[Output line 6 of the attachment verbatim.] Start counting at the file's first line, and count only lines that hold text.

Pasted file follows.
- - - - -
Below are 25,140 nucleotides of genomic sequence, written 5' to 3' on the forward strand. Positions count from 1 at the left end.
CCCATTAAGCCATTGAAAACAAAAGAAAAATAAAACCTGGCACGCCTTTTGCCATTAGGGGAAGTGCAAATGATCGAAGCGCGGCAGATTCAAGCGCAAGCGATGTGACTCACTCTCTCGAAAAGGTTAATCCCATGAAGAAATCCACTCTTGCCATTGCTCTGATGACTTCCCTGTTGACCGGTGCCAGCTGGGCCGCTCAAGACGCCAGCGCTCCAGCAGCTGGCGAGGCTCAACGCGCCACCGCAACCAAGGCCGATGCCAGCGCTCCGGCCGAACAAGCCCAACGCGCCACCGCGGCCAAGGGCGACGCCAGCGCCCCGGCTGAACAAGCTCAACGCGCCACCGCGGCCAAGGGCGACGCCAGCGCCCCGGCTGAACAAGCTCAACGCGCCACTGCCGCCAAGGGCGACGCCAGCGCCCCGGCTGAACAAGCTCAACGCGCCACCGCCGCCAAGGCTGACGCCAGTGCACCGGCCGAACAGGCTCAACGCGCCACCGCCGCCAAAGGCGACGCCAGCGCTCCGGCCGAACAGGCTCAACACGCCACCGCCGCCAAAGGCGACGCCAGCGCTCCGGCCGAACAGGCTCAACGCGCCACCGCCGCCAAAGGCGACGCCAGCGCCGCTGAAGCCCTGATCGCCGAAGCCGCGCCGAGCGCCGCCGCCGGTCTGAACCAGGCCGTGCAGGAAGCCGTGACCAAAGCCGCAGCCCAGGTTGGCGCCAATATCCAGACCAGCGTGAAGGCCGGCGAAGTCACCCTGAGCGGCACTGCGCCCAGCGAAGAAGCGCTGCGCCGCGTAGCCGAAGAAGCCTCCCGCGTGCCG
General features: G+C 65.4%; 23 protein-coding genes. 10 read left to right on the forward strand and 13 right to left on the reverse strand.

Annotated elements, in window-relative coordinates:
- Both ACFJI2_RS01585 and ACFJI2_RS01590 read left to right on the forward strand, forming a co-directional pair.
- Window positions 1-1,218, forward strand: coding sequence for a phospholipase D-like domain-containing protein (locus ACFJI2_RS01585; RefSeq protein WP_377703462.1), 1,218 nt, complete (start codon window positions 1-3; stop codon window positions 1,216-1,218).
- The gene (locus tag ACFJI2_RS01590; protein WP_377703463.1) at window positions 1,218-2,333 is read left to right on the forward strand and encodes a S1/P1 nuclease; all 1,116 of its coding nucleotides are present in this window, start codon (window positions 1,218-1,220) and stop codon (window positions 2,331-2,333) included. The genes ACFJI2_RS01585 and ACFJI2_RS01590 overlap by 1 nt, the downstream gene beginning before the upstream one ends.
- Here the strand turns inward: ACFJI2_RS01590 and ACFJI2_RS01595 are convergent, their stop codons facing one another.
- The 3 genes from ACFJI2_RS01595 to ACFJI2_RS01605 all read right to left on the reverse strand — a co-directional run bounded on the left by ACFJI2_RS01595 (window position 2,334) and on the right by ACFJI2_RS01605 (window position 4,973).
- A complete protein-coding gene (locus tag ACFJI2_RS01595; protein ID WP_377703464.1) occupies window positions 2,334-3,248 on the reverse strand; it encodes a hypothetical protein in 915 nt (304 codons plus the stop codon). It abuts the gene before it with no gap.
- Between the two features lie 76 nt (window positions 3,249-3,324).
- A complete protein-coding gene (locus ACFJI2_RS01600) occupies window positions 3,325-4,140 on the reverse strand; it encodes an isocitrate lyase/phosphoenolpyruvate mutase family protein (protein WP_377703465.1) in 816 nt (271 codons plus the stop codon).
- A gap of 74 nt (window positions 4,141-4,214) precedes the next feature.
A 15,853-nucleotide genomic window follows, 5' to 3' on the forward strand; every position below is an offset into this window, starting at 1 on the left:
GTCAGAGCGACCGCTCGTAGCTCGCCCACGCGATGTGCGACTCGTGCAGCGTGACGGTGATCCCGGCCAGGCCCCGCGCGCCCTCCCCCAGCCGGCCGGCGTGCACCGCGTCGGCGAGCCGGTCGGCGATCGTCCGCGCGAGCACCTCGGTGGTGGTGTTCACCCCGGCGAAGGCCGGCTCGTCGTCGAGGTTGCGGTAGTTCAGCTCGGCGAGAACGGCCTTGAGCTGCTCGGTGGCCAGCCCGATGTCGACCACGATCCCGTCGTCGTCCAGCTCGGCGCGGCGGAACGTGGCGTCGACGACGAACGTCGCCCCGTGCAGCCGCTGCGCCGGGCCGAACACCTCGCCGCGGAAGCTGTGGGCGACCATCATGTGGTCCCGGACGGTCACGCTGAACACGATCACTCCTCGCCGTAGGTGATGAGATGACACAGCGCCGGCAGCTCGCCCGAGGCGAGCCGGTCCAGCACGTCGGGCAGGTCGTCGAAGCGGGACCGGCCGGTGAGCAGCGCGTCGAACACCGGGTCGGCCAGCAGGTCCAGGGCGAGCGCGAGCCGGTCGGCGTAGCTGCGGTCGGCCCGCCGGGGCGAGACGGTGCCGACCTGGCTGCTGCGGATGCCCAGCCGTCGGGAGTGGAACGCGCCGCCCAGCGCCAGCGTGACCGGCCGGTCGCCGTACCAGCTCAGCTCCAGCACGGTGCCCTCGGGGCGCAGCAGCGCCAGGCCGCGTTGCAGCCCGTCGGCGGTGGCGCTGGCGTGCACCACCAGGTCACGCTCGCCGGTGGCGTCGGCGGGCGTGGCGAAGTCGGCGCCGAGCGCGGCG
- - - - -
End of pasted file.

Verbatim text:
- Window positions 1-1,218, forward strand: coding sequence for a phospholipase D-like domain-containing protein (locus ACFJI2_RS01585; RefSeq protein WP_377703462.1), 1,218 nt, complete (start codon window positions 1-3; stop codon window positions 1,216-1,218).